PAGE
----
School Me: Rose Cut Diamonds

Though they fell out of fashion at the turn of the century, rose cut diamonds are experiencing a resurgence, particularly across the U.S. 

Sarah Swell Leona Ring

The soft, sculpted cut has a flat bottom and can have anywhere from 3 to 24 facets. And the name? It's not exactly random; the shape imitates the narrowing spiral of rose petals.

Sarah Swell, One-Of-A-Kind: Edition 1

The cut became popular all the way back in the 16th century, and was especially common during the times of Jane Austen and Queen Victoria. 

England, circa 1780

By 1900, advanced cutting techniques and a widespread interest in brilliant cut diamonds (think traditional, sparkly engagement ring) led jewelers to collect centuries worth of rose cut diamonds. Though this meant cutting down the stones, they were transformed into the trendy new styles of the day.

Because of this, very few original rose cut pieces survive from before 1900.

England, circa 1820

We happen to be very fond of this particular cut. 

Sarah Swell: One-Of-A-Kind, eight

#jewelspiration: Matilde Poulat

Mexican jeweler Matilde Poulat opened her own silver workshop in the 1930's, producing substantial, yet intricate pieces.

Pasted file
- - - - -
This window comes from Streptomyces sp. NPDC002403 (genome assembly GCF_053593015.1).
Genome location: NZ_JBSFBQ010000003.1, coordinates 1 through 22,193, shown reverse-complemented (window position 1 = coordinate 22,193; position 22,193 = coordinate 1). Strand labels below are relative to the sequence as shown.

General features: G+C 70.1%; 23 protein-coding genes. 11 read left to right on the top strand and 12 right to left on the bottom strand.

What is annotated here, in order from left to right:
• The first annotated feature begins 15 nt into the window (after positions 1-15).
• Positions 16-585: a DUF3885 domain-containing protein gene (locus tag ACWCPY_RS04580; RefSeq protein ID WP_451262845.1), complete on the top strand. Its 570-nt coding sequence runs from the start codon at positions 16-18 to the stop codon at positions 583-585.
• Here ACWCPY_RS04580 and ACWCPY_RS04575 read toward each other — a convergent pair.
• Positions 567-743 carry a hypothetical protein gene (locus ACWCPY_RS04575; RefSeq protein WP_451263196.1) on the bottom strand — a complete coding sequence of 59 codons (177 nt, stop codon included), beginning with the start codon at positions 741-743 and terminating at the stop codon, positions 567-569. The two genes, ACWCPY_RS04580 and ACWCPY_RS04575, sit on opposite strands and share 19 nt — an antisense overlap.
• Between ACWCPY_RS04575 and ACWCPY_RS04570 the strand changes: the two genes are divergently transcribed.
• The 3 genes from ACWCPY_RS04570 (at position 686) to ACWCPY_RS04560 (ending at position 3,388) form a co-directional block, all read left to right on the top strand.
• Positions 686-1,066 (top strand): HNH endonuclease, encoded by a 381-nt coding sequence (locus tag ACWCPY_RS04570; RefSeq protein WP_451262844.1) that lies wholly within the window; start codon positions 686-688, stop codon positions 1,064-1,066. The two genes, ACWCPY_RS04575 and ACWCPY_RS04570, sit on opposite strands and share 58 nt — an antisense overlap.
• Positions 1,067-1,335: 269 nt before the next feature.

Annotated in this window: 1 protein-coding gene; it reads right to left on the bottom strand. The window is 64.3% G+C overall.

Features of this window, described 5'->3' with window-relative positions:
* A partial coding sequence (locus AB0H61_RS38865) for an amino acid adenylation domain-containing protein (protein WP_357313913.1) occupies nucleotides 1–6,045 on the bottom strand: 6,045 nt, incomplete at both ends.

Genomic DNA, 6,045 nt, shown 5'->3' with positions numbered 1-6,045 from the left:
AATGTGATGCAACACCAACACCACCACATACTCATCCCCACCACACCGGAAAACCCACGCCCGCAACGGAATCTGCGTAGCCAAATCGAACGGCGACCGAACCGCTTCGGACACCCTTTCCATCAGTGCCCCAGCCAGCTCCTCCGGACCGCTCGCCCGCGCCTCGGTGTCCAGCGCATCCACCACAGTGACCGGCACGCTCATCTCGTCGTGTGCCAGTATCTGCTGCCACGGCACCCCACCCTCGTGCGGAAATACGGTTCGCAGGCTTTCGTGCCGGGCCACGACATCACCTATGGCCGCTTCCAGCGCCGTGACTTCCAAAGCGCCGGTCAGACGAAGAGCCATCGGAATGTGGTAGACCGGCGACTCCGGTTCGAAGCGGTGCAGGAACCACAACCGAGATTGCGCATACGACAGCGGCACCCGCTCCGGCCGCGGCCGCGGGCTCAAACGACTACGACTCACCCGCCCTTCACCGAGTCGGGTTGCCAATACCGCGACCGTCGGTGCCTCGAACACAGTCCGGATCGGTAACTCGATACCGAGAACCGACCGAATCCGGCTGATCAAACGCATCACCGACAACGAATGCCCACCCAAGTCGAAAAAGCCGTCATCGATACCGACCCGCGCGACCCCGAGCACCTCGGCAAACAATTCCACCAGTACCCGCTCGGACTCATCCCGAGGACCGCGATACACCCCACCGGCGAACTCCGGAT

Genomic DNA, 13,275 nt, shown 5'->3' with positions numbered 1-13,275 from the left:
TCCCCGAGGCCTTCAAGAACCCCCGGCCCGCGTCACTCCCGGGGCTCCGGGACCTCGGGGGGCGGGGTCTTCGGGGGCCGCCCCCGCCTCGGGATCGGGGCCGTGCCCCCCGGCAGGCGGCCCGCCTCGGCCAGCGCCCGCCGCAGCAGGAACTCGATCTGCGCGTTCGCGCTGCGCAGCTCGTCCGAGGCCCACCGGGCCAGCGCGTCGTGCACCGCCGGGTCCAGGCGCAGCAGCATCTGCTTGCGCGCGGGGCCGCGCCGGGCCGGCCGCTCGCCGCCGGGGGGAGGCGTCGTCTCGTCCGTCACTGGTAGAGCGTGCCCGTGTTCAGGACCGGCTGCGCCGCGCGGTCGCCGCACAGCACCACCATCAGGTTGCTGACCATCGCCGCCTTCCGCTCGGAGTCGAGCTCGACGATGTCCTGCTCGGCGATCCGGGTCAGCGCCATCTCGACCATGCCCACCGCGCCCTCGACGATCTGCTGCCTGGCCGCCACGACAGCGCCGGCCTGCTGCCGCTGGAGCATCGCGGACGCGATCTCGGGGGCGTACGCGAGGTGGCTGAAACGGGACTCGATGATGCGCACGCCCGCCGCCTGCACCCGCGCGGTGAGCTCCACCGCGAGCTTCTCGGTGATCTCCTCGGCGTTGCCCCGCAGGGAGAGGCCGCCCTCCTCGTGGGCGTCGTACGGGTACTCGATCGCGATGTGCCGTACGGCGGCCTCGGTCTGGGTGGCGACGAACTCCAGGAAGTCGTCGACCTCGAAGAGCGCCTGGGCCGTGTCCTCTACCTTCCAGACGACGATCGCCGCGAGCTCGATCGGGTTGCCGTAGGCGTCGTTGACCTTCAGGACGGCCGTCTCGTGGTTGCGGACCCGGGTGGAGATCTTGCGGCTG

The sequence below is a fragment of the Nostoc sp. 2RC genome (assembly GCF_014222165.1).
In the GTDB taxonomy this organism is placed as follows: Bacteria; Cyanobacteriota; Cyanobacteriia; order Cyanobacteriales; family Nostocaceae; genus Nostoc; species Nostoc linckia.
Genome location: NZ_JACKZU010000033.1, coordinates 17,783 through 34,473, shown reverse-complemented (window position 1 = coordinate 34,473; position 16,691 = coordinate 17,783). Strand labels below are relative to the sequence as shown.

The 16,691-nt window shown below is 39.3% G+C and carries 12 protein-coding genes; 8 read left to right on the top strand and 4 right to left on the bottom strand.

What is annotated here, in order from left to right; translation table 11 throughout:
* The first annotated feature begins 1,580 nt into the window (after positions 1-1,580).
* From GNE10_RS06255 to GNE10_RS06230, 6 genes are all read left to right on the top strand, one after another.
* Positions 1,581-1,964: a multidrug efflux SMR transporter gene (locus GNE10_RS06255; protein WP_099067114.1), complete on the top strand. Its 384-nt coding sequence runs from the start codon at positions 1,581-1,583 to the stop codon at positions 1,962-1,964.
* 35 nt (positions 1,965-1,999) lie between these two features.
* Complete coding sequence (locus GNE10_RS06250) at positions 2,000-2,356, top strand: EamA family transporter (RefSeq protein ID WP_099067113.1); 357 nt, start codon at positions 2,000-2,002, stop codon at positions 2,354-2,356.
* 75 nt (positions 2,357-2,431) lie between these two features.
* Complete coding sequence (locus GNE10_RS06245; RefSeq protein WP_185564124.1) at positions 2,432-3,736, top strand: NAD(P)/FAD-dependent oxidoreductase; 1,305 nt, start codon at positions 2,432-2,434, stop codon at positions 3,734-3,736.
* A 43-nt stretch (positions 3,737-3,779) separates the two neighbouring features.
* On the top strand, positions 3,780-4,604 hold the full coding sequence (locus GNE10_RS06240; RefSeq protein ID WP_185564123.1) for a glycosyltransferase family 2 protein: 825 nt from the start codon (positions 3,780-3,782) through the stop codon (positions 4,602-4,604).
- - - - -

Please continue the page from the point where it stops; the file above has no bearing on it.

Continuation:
Poulat adopted the name "Matl," (the Aztec word for "water") for her work.

Despite becoming one of Mexico's most influential designers, she first trained as a painter (sound familiar?) 

Her detailed designs often include turquoise and coral accents. 

Even today, more than fifty years after her death, jewelers still look to the Matl style.

Each tiny silver spiral was fashioned by hand, each stone hand set.

Maybe the most interesting part of Poulat's story? As far as anyone knows, there are no existing photographs of her.

Despite her famously whimsical creations and design legacy, no one knows exactly when she was born or what she looked like.